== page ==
After the powerful protest during this year's London Fashion Week against using animal Fur...
It triggered a huge political and ethical storm in the industry and my mind!
As with other industries where animals are raised for a profit, the interests and feelings of the animals used in the wool industry are rarely considered. Flocks usually consist of thousands of sheep, and individual attention to their needs are not accounted for.
Many people believe that shearing sheep helps animals who might otherwise be burdened with too much wool, however through research, it is clear that without human interference, sheep grow just enough wool to protect themselves from temperature extremes. Regardless of this, they are not treated ethically throughout the process.
With this in mind, and sheep being bred today for the meat industry, a company called SANDERMANN discovered that their Danish sheep breeders were actually burning the wool, when they sheared the sheep once or twice a year!
SANDERMANN is a womenswear label based on a sustainable concept, using up-cycled waste materials and other ethical approaches to textile and fashion design. Their main focus lies on solid waste management. Both in regards to using waste materials as well as on creating as little waste themselves as possible when producing by constructing zero waste patterns for our garments.
Behind the label of SANDERMANN is Danish designer Stine Sandermann, a graduate of the MA Sustainable Textile Design course at Chelsea College of Arts, UAL, in London. During her studies, she gained a greater insight into the fashion industry: With it being the world’s second most polluting industry next to the oil industry, she chose to change her approach to designing and never go back to doing conventional fashion.
The SANDERMANN journey began when she discovered the masses of wasted burnt wool pollution from a local Danish farmer, where sheep are bred. Not being able to stop the sheep being sheered in the first place, the initial mission was to collect this type of wool, and actually utilize it, rather than it being wasted; especially after all the pain and suffering the sheep encounter during the process. So, SANDERMANN now use it to spin their own yarns and successfully proved that it could actually be used for clothing, rather than become pollution!
They believe that wool in itself a very sustainable material: Wool resists wrinkles, so that it doesn't have to be ironed, it has self-cleaning properties, which means you don't have to wash it, it's a naturally renewable fiber and it's 100% bio degradable. As SANDERMANN developed, the company explored deeper into the world of Danish Wool and recently started developing a technique for making cruelty-free sheep fur with a collaborator.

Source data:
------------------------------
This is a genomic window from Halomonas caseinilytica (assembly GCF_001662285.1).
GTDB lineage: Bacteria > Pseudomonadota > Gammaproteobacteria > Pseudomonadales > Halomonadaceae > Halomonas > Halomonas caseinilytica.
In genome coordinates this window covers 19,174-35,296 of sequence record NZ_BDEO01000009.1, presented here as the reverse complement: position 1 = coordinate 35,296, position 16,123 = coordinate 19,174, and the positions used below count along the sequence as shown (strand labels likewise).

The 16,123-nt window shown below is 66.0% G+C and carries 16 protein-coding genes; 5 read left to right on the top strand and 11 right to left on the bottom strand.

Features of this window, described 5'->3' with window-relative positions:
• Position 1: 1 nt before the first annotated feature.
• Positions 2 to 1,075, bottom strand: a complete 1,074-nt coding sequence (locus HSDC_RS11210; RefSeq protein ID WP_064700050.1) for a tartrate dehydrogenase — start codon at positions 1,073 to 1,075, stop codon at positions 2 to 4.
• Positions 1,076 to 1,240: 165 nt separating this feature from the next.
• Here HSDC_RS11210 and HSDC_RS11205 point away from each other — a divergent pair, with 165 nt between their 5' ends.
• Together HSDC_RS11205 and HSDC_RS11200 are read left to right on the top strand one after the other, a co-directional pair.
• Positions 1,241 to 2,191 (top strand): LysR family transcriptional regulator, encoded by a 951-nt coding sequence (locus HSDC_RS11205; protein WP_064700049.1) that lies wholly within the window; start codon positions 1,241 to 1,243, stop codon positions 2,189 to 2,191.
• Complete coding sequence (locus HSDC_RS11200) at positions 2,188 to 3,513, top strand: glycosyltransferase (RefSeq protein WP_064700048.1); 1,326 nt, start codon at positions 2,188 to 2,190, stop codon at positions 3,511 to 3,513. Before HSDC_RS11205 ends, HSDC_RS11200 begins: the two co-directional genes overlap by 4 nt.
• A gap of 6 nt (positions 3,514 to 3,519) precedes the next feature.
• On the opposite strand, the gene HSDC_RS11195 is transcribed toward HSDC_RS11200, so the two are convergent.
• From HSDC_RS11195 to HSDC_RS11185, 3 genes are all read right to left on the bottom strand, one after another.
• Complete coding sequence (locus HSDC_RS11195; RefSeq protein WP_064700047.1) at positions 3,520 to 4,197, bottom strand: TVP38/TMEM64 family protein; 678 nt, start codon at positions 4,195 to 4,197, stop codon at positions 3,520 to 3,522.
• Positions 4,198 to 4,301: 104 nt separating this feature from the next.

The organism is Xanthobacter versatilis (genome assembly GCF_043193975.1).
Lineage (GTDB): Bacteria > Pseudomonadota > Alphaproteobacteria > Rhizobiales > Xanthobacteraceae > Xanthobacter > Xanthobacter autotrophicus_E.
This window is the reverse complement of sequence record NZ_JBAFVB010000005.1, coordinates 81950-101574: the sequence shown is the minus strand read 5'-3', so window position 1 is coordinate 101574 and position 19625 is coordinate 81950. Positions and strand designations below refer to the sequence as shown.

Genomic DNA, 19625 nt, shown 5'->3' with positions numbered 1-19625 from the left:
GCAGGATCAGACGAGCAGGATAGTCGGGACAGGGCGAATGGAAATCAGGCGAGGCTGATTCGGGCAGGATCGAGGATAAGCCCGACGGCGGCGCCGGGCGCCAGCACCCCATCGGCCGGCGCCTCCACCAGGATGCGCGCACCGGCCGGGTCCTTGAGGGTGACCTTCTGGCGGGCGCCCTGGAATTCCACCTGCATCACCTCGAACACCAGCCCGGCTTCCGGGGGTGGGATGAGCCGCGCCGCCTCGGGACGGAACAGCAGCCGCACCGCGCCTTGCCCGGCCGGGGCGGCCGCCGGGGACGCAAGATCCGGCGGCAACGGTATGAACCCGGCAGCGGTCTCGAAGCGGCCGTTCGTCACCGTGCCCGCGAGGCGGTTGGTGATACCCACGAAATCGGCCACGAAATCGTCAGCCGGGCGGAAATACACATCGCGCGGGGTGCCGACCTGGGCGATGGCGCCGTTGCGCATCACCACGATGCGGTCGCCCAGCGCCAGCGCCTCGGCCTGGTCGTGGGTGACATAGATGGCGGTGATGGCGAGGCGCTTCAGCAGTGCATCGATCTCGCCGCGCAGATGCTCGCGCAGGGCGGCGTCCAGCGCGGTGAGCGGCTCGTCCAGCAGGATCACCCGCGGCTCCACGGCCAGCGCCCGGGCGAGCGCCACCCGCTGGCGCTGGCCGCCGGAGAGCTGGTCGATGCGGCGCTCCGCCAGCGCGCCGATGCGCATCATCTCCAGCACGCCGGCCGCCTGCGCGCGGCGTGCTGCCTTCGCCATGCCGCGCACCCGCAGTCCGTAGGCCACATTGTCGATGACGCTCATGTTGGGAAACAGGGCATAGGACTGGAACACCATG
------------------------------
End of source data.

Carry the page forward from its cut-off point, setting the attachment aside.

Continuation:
"We believe that ethics are just as important as aesthetics and therefore the SANDERMANN design philosophy builds on the principle of a unique and fashionable statement for the daring and playful individual. A design from SANDERMANN is both practical and personal. A complete focus on detail, quality and craftsmanship is truly paramount."
When they are not working with wool, they source other types of waste materials, such as deadstock textiles from the Danish textile industry. A lot of the fabrics they use have been lying in stock for years - dating back to the 70's. Due to this, styles vary and garments are exclusive and individual, with limited quantities.
"We would never support poor treatment of animals and it is always our highest priority to know the animals we source our wool from are treated well. With our supply chain, we can actually control this, because we collect the wool ourselves which is unique. We have an on-going dialogue with our local Danish sheep farmers, most of whom keep sheep as a hobby. They have small herds and, of course, their biggest interest is to take good care of them.
Please don't ban wool products, but consider buying wool products from smaller, sustainable brands rather than from highstreet brands."
They are holding a fashion show in London for their collection called "Through Another Prism" which is about looking at fashion through a different prism, taking other, more sustainable approaches to textile and fashion design.
The show is organised by the Fashion Designers and Craft Makers Network and is held on Saturday the 28th of October at the Regents Park Suite, the Pullman Hotel St. Pancras in London.
The event is a non-profit event arranged to bring awareness and raise funds for a neuro-genetic condition called Angelman Syndrome.
You can join the event on facebook here: https://www.facebook.com/events/1343166245743847/.